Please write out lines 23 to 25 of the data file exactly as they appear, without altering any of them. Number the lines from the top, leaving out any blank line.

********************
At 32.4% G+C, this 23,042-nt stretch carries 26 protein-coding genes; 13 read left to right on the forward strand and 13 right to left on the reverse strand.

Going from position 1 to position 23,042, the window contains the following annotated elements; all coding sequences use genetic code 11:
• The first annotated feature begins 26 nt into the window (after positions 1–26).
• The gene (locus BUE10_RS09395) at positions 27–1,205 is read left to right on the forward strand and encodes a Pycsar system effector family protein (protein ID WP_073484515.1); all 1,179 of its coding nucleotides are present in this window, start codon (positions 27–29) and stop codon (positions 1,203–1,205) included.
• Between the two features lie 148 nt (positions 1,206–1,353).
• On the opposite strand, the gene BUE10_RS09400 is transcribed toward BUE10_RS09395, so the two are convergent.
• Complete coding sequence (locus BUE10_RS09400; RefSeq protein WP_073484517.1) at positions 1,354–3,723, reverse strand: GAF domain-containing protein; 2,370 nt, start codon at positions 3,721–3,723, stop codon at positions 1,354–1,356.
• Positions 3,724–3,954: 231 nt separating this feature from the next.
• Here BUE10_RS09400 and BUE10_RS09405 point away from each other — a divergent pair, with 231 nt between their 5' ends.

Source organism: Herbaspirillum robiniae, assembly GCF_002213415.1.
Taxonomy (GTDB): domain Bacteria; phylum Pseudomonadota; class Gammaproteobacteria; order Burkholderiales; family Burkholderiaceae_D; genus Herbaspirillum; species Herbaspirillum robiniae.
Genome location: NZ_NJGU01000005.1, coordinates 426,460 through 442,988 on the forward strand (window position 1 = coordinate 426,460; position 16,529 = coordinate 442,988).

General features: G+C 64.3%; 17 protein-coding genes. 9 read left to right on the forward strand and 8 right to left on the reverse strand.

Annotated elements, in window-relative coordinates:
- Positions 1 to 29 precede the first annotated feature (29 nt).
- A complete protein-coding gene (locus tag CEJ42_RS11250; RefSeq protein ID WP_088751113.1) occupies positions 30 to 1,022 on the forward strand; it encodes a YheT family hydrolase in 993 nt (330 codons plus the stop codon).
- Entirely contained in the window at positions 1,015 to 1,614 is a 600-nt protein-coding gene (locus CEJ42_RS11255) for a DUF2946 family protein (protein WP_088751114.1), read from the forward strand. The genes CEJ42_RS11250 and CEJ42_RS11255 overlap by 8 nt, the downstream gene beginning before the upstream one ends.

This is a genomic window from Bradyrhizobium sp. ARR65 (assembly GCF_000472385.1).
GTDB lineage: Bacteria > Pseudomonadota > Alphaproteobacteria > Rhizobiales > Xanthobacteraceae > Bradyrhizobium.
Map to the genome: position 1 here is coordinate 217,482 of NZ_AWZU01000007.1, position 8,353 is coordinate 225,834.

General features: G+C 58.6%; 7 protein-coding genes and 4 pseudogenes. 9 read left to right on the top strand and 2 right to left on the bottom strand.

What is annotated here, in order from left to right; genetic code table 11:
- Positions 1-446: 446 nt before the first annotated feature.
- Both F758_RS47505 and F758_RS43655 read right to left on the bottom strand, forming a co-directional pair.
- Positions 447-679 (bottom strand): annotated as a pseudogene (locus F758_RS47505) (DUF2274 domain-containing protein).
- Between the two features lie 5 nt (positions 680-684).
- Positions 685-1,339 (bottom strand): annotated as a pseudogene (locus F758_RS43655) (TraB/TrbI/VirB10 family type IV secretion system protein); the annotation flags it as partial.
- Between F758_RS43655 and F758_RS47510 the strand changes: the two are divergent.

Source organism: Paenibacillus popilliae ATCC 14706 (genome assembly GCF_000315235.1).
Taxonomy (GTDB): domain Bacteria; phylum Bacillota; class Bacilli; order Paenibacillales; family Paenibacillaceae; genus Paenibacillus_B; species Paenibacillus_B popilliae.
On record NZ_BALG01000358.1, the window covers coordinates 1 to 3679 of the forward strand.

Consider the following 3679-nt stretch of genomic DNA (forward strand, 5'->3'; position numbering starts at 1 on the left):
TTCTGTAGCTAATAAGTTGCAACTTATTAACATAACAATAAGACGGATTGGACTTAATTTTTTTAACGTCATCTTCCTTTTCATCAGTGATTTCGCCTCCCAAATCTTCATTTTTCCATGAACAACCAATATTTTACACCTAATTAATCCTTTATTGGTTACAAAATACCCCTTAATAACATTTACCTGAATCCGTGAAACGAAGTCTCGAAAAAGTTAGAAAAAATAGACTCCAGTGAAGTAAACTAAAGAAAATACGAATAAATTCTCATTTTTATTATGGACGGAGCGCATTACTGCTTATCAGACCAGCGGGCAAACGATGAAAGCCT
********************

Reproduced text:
- Positions 1-446: 446 nt before the first annotated feature.
- Both F758_RS47505 and F758_RS43655 read right to left on the bottom strand, forming a co-directional pair.
- Positions 447-679 (bottom strand): annotated as a pseudogene (locus F758_RS47505) (DUF2274 domain-containing protein).